Letter on Field Exchange quality control, by André Renzaho
Dear Field Exchange
A need for quality control, consistency and diligence for articles published in Field Exchange.
As an experienced practitioner and trainer in refugee public health nutrition, I have enjoyed reading the various nutritionrelated articles published in this newsletter. There is no doubt that "Field Exchange" has become a reference for both expatriate and field staff with and without a background in nutrition in terms of planning, implementing and evaluating emergency food and nutrition programs. However, over the last four years I have realized that the quality of published articles is highly variable. I therefore took a content analysis of articles and pictures published in this newsletter from issue 13 through to issue 21. The following are my findings:
Inconsistent and inaccurate definition of "global acute malnutrtion": The article by Regine Kopplow, Field Exchange 2003, Issue 20 page 22-26 is an appropriate example.
- In this article, the classification of moderate malnutrition by MUAC was "? 110 ? 124mm" and "? 185 ? 220 mm" in chil dren and women respectively. The correct cut-off points that should have been used by international definition of moderate malnutrition are: MUAC "?110 ?124 mm" for children and "?185 ?220 mm" for women.
- The BMI has been expressed as % rather than "kgm-2".
- The global acute malnutrition prevalence as defined by W/H and BMI did not include bilater al oedema (usually the cut-off point for global acute malnutri tion should read as W/H <80% and/or oedema in children or BMI <18.5 kgm-2 (vary by NGOs) and/or oedema in adults. Failure to include the prevalence of oedematous malnutrition underestimates global and severe acute malnutrition rates. This problem was also evident in articles by Grabosch, E (2002) Issues 17 p 21, Ballart, A (2002) Issues 17 p 12, and Taifour (2002) Issue 15 p23.
- Children and women referred for weight and height measure ment were those with a MUAC ?124 mm and ?220mm respectively. These were children and women with normal anthropometric measurement. Hence, the reported global acute malnutrition rates in children and women should be questioned. It has been customary to refer children with MUAC <135mm (and not ?124 mm as suggested by the article) for weight and height measurement in order to com pute W/H index.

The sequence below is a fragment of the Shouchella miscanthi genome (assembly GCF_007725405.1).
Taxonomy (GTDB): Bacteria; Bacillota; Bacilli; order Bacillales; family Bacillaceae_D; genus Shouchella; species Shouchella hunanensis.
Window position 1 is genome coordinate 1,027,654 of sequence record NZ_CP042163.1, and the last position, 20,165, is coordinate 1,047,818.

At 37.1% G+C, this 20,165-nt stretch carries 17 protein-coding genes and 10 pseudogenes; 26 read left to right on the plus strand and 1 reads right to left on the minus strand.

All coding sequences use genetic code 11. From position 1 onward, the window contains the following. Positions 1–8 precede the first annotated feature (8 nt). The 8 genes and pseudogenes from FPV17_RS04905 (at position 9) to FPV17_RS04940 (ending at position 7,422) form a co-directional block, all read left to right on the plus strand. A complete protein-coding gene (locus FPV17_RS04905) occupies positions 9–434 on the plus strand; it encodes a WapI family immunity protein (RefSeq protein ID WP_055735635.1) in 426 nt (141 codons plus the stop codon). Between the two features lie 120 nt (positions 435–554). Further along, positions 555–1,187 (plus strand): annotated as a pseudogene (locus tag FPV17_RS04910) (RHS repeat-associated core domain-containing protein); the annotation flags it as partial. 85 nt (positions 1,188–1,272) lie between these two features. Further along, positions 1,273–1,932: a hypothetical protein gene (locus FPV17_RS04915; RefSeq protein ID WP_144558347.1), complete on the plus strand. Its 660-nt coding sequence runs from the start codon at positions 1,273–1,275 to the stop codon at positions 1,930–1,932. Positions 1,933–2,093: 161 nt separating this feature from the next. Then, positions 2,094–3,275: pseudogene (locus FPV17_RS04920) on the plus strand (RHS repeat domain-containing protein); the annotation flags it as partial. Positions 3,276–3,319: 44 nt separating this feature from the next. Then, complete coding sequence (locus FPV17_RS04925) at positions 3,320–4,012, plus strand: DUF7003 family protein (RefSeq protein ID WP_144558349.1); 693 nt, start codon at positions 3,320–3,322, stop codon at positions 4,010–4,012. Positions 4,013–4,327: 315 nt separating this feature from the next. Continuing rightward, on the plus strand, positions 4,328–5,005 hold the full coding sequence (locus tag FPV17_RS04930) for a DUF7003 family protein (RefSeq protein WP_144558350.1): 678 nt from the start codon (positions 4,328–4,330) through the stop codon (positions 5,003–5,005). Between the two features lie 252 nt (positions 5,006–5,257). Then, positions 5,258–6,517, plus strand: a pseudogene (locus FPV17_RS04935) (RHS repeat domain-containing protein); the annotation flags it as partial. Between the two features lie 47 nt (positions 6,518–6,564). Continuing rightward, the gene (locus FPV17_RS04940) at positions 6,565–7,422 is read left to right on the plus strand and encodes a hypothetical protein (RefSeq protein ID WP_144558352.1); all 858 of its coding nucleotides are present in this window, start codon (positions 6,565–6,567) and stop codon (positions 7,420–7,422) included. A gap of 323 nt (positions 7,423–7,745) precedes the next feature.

- In the article, under the heading "targeting" paragraph 3, it is stated: "all households with at least one person fulfillingMUAC criteria (women £220mm and children £124mm) were issued with a ration card". What do £220 mm and £124mm mean? If this was a typographic mistake, why was the same error repeated through out the article under the headings " MUAC screening", "Weight for Height", and "Body Mass Index"? Similarly, under the heading "nutrition and food security", of the same article, it is reported that "36.5% of females measured had a MUAC <215 mm, indicating chronic severe malnutrition". What does chronic severe malnutrition mean?
- In the article by Grabosch, E (2002, Issue 17 p20), paragraph 2, the malnutrition prevalence in Malawi and Guinea is reported using W/H Z score <2 for acute malnutrition and H/A Z score <2 for chronic malnutrition. How do these cut-off points compare with the traditional cut-off points of W/H <-2Z or H/A <-2 Z score?
Ambiguity: In the article "community-based approach to managing severe malnutrition", published in March 2004, Issues 21: p16, figure 1 suggest a new classification of severe malnutrition. It classifies acute malnutrition into three categories: 1) complicated malnutrition, 2) severe uncomplicated malnutrition and 3) moderate uncomplicated malnutrition. Criteria for complicated malnutrition are W/H <80% or bilateral pitting oedema or MUAC<110mm and one of the following: anorexia, LRTI, high fever, severe dehydration, severe anemia and not alert. Criteria for sever uncomplicated malnutrition are W/H <70 or bilateral pitting oedema or MUAC <110mm plus appetite, clinically well and alert. The confusion is over what they have termed complicated malnutrition. It is not clear why W/H <80% was taken to be equivalent of MUAC<110mm (and not MUAC 125mm). In other words, if this new classification is to be accepted, in which malnutrition category do children with MUAC 110-125mm and who are either anorexic or have LRTI, high fever, severe dehydration, severe anemia belong to?